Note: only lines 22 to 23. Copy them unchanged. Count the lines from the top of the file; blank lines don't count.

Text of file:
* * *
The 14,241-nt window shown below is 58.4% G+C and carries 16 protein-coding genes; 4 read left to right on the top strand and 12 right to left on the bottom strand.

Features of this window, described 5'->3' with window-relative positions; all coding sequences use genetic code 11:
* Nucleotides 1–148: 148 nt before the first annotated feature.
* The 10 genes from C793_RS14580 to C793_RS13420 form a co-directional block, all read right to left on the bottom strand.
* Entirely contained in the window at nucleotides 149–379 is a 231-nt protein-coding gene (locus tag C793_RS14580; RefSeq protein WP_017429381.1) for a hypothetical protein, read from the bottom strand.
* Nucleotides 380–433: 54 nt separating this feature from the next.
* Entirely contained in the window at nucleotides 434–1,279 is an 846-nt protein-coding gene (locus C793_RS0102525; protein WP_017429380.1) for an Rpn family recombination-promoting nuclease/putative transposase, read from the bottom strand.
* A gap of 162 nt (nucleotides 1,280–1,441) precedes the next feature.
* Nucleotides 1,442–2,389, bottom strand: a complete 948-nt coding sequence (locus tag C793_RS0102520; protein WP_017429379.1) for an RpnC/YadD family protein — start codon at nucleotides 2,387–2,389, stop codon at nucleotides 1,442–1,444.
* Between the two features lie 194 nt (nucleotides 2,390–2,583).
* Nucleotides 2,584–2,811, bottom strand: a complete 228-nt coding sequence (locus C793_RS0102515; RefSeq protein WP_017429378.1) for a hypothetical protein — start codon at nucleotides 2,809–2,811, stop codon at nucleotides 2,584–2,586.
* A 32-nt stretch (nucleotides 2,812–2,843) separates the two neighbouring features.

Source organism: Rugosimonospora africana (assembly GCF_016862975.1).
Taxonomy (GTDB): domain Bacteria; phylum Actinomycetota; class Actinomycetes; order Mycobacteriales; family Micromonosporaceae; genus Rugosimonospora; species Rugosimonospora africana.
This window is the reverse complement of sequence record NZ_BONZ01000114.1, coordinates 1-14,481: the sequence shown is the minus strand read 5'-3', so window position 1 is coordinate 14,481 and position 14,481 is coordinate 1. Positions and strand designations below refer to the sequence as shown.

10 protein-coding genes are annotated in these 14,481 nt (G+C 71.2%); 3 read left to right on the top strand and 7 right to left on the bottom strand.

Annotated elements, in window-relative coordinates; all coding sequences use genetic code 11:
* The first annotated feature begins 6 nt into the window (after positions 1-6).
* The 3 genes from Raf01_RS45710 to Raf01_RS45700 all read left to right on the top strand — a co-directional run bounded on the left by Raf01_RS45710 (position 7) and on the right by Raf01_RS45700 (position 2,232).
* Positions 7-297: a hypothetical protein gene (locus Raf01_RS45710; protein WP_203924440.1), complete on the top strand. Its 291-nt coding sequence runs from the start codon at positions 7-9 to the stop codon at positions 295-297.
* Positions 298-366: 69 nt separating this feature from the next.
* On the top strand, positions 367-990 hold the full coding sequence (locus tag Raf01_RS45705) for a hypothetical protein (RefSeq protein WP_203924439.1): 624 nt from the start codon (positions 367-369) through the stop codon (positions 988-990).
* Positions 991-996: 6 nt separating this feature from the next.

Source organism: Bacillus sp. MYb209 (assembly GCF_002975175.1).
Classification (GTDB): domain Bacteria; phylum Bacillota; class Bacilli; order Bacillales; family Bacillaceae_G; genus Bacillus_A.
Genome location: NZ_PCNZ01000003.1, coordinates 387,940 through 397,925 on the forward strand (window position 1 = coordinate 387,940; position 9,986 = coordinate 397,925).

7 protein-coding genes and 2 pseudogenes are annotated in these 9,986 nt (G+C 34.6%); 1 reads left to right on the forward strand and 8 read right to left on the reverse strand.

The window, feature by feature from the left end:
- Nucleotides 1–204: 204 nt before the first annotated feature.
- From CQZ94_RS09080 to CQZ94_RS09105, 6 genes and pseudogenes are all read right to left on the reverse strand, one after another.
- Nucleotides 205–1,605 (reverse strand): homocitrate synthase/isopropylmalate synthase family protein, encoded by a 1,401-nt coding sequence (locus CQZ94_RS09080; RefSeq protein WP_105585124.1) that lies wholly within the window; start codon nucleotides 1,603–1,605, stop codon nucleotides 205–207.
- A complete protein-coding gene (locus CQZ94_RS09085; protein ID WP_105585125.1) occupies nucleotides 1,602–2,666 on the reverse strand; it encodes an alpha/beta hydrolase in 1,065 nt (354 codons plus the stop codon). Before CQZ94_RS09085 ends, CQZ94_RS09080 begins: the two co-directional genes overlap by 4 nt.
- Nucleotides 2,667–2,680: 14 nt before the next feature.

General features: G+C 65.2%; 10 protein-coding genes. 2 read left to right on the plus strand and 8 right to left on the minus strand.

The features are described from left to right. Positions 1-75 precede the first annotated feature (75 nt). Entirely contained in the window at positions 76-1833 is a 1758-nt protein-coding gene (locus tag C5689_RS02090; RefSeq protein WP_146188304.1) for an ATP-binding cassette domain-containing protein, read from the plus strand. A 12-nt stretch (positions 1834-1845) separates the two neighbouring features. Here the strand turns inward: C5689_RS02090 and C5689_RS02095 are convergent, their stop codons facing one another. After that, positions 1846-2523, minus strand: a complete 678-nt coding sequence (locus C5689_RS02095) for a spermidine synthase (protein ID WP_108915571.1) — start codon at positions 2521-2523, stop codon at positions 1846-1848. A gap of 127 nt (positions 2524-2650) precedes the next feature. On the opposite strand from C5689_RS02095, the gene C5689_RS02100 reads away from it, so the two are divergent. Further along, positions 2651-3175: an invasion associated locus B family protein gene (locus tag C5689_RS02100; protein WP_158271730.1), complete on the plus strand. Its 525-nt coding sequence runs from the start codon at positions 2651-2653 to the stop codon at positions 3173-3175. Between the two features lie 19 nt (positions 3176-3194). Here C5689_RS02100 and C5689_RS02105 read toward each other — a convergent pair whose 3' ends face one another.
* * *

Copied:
* On the top strand, positions 367-990 hold the full coding sequence (locus tag Raf01_RS45705) for a hypothetical protein (RefSeq protein WP_203924439.1): 624 nt from the start codon (positions 367-369) through the stop codon (positions 988-990).
* Positions 991-996: 6 nt separating this feature from the next.